Step-by-step Guide of How to Display Your Orchid in a hanging basket
1) Lay the filler inside the metal form.
If you go with Spanish moss, then pack it down pretty thick since the orchid pot will be sitting on top of it. This layer will keep a little bit of the humidity and prevent the whole floral design to completely dry out, but Spanish moss will absorb less humidity than the coconut fibers/husk will. I personally think that the Spanish moss is prettier, but just add a mental note that this layer will affect how often you’ll be watering or misting.
2)Place the orchids in the frame
Place the orchids in the metal or wire frame and arrange them so they are all the same height; stems at the same level of the side of the pot.
If you are using two or more pots, they can be close together, as long as one isn’t buried lower than another. All the stems need to be at the same height. This will affect watering and misting. If one orchid is lower than the other, it will get more water and less light—two ingredients for stem rot.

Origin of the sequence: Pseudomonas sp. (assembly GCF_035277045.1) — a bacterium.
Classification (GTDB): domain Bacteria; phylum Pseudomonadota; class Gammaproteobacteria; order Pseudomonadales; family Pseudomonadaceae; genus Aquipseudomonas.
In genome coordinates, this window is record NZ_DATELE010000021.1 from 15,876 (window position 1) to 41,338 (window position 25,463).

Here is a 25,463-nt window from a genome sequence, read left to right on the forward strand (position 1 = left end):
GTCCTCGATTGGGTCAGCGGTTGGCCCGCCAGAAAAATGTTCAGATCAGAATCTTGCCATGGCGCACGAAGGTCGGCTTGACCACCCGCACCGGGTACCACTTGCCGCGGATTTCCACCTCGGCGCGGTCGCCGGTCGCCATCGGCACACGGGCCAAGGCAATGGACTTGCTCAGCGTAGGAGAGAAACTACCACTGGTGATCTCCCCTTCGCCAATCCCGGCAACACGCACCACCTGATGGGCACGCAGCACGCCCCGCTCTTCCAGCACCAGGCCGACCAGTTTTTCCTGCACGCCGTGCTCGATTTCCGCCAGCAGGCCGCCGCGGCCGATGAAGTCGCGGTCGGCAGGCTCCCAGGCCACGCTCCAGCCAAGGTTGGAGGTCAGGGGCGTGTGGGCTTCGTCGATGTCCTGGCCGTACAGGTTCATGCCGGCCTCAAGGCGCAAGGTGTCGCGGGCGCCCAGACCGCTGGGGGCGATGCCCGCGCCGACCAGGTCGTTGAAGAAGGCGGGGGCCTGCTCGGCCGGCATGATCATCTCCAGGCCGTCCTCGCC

Add some bark or charcoal under a pot if it is smaller, just to raise it up to par. If one pot is lower, it will be the first to suffer from the display.
3) Fill in orchid bark around the pots to secure them.
It doesn’t have to be orchid bark. You can use other material too—just don’t use dirt, soil, or houseplant potting medium. Dirt will suffocate the pot inside the hanging basket, and orchids like to have air circulation around their roots.
The whole idea of drilling holes in the sides of the basket is to have adequate air circulation. The Spanish moss and coconut husk will already hinder some of the air, but they are essential for trapping in humidity.
But if you put soil, dirt, and other compost in the hanging basket, your orchid will die.
Make sure whatever you use has proper ventilation and the orchid can breathe, but is strong enough to hold the pot in place.
Image credit: "b a s k e t" by angies is licensed under CC BY-ND 2.0
4) Level the tops of the pots with sphagnum or Spanish moss.
This layer is just thin enough to hide the tops of the pots, so they look like one continuous plant in a hanging basket. If you have a cascading orchid, and you hang it high enough toward to the ceiling, you can skip this step.
Note that this also provides an extra layer of humidity, and not using the top layer will force you to mist and water more often.
5) Hang your orchid.